In the quest for superior materials, the exploration of nanocomposites emerged in the early 1990s, spearheaded by Toyota scientists researching nylon 6. A breakthrough in achieving a high degree of dispersion of organoclay aggregates promised substantial enhancements in mechanical properties and the morphology of polymer matrices. This research has far-reaching implications, impacting heat distortion temperature and gas barrier properties in nanocomposites.
Key Challenges: Polymer-Clay Compatibility
To unlock the full potential of nanocomposites, addressing the compatibility between a polymer matrix and clay is crucial. Efforts spanning two decades have focused on surface modifications of natural clay using surfactants. However, there’s no one-size-fits-all surfactant. Achieving compatibility requires tweaking either the polymer matrix’s chemical structure or the surfactant’s structure on the nanoclay surface.
Innovative Solutions by Han et al.
Han et al. contributed significantly to this field by successfully preparing nanocomposites with a high degree of dispersion. They introduced functional groups into a polymer matrix, leading to the exfoliation of nanoclay aggregates, as confirmed by TEM and XRD. Specific interactions, including hydrogen bonding and ionic interactions, were revealed through FTIR spectroscopy, UV-vis spectroscopy, and solid-state NMR spectroscopy. Their findings laid the foundation for guidelines in achieving nanocomposites with optimal dispersion.
Starch-Based Nanocomposites: A Growing Frontier
The exploration of starch-based nanocomposites commenced several years ago, with numerous reports surfacing. However, XRD patterns and TEM images consistently displayed a low degree of nanoclay dispersion. This dissertation tackles this challenge by delving into nanocomposites based on chemically modified starch.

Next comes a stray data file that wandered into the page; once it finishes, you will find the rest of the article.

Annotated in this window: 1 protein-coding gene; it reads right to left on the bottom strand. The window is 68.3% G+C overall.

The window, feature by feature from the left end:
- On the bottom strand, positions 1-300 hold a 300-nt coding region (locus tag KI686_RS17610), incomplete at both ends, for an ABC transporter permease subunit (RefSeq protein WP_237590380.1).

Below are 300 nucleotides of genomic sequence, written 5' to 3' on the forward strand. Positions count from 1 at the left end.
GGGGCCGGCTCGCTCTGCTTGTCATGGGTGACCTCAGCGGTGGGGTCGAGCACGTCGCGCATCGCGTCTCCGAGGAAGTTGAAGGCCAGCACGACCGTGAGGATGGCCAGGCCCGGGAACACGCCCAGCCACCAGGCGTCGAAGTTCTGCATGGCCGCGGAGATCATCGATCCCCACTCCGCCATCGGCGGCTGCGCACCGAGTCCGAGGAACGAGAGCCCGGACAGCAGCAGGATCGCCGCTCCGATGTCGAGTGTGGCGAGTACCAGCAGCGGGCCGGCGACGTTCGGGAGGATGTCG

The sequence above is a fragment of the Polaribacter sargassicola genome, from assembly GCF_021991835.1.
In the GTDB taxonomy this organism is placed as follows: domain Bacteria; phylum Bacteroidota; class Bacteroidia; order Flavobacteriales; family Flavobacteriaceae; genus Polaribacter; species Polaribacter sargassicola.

The Role of Modified Starch
Chemically modified starches, featured in the study, play a pivotal role in determining nanocomposite characteristics. The attachment of hexanoyl or benzoyl groups into starch molecules aims to lower the glass transition temperature and enhance hydrophobicity. Simultaneously, ionic groups, either acetate sodium or trimethylammonium chloride, are introduced, envisioning ionic interactions with layered silicates of clay.
Investigating Nanocomposite Characteristics
The dissertation unfolds by presenting chemical structures, thermal behavior, biodegradability, and hydrophobicity of modified starches. The subsequent chapter explores blend miscibility based on chemically modified starch and EVOH. A detailed examination of nanocomposite dispersion characteristics using XRD and TEM, coupled with investigations into ionic interactions through FTIR spectroscopy, forms the core of this groundbreaking study. Mechanical properties of the prepared nanocomposites are also scrutinized, offering valuable insights into the potential of starch-based nanocomposites.
In essence, this research paves the way for a deeper understanding of nanocomposites, offering a roadmap for creating materials with enhanced properties and opening doors to innovative applications in diverse industries.